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Cultivating supportive, professional relationships among black women in educational leadership

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Date Issued:
2012
Summary:
Although current employment statistics paint a promising picture for women in general, they fail to address both the multitude of challenges women face in their attempt to secure leadership positions or in their ability to gain and maintain support from their female colleagues. Black women, in particular, tend to be torn between their fabled image to others in the organization and their official duties and responsibilities at work. This paper discusses definitions and conceptual uses of horizontal and vertical violence by Black female educational leaders ; problematizes the phenomenon as outlined by Freire (1970) at the theoretical level ; outlines the proposed qualitative methods, which will be used to investigate the phenomenon further ; and taking Paulo Freire's lead, explores the implications of sabotage or violence coming from members of the same minority group. In this specific case, Black female educational leaders will serve as the primary participants of the study. Once the data is collected and analyzed, the paper will include an analysis of the data and a discussion of the findings followed by recommendations based on the findings of the study.
Title: Cultivating supportive, professional relationships among black women in educational leadership: shattering the mirror of self-destruction.
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Name(s): Martin-Ogburn, Dildra.
College of Education
Department of Educational Leadership and Research Methodology
Type of Resource: text
Genre: Electronic Thesis Or Dissertation
Issuance: monographic
Date Issued: 2012
Publisher: Florida Atlantic University
Physical Form: electronic
Extent: xiv, 171 p. : ill.
Language(s): English
Summary: Although current employment statistics paint a promising picture for women in general, they fail to address both the multitude of challenges women face in their attempt to secure leadership positions or in their ability to gain and maintain support from their female colleagues. Black women, in particular, tend to be torn between their fabled image to others in the organization and their official duties and responsibilities at work. This paper discusses definitions and conceptual uses of horizontal and vertical violence by Black female educational leaders ; problematizes the phenomenon as outlined by Freire (1970) at the theoretical level ; outlines the proposed qualitative methods, which will be used to investigate the phenomenon further ; and taking Paulo Freire's lead, explores the implications of sabotage or violence coming from members of the same minority group. In this specific case, Black female educational leaders will serve as the primary participants of the study. Once the data is collected and analyzed, the paper will include an analysis of the data and a discussion of the findings followed by recommendations based on the findings of the study.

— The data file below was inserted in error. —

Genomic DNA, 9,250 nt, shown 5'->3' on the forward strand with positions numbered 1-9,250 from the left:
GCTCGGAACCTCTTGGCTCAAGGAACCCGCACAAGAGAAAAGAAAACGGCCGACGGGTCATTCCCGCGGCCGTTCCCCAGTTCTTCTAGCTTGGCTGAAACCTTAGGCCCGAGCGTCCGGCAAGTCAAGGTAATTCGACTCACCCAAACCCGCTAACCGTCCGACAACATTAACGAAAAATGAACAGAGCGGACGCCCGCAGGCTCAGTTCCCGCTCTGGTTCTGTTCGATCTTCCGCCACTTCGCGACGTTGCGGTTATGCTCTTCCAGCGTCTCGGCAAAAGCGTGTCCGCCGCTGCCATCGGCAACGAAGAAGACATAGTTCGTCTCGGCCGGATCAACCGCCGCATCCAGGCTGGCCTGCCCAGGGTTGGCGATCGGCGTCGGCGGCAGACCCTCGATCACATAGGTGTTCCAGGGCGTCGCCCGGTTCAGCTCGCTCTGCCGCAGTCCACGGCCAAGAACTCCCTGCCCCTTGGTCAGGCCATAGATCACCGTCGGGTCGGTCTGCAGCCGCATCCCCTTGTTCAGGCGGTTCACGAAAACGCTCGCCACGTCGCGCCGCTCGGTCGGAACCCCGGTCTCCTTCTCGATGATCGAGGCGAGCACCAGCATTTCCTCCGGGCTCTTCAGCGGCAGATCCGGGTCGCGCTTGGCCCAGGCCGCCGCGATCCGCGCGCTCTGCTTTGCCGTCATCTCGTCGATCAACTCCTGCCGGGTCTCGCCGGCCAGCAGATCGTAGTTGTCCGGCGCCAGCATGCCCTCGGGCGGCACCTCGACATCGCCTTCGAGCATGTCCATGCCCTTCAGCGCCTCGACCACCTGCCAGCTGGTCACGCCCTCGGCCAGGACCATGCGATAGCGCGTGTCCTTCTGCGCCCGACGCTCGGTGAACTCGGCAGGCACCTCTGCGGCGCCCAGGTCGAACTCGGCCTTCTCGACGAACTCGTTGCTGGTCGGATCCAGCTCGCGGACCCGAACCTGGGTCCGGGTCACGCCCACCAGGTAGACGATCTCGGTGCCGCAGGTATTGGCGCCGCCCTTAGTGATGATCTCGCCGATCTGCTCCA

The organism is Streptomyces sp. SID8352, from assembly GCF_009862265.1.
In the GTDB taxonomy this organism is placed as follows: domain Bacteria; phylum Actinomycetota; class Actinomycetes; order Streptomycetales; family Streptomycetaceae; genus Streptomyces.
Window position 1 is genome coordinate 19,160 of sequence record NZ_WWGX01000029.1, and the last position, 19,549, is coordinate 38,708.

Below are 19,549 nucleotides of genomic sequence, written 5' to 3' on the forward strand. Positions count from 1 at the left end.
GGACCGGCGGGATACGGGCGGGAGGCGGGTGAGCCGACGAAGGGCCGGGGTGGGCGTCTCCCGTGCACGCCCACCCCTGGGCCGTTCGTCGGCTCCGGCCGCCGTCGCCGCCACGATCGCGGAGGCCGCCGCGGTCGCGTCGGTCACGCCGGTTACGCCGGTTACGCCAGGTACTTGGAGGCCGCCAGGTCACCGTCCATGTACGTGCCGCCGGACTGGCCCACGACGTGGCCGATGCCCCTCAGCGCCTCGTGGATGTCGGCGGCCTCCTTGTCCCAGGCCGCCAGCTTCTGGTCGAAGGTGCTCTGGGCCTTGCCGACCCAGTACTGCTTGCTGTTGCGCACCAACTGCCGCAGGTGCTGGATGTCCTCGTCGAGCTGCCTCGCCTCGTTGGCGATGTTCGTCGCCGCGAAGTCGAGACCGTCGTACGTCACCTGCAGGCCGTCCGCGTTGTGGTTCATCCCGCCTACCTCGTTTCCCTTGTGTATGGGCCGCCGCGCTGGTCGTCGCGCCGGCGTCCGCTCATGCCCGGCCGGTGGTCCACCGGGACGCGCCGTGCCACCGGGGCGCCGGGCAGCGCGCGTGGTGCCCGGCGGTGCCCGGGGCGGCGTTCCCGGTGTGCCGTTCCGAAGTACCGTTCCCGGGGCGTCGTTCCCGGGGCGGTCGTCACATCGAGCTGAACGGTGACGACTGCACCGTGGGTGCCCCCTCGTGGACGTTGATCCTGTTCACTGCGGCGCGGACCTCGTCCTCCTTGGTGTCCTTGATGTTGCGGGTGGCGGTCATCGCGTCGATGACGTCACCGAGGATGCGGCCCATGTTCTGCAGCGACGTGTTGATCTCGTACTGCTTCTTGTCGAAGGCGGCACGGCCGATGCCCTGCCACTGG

Identifier: 806965265 (oclc), 3352281 (digitool), FADT3352281 (IID), fau:3896 (fedora)
Note(s): by Dildra Martin-Ogburn.
Thesis (Ph.D.)--Florida Atlantic University, 2012.
Includes bibliography.
Electronic reproduction. Boca Raton, Fla., 2012. Mode of access: World Wide Web.
Subject(s): Women school administrators -- United States
Educational leadership -- Philosophy
African Americans -- Race identity
African American women -- Social conditions
Held by: FBoU FAUER
Persistent Link to This Record: http://purl.flvc.org/FAU/3352281
Use and Reproduction: http://rightsstatements.org/vocab/InC/1.0/
Host Institution: FAU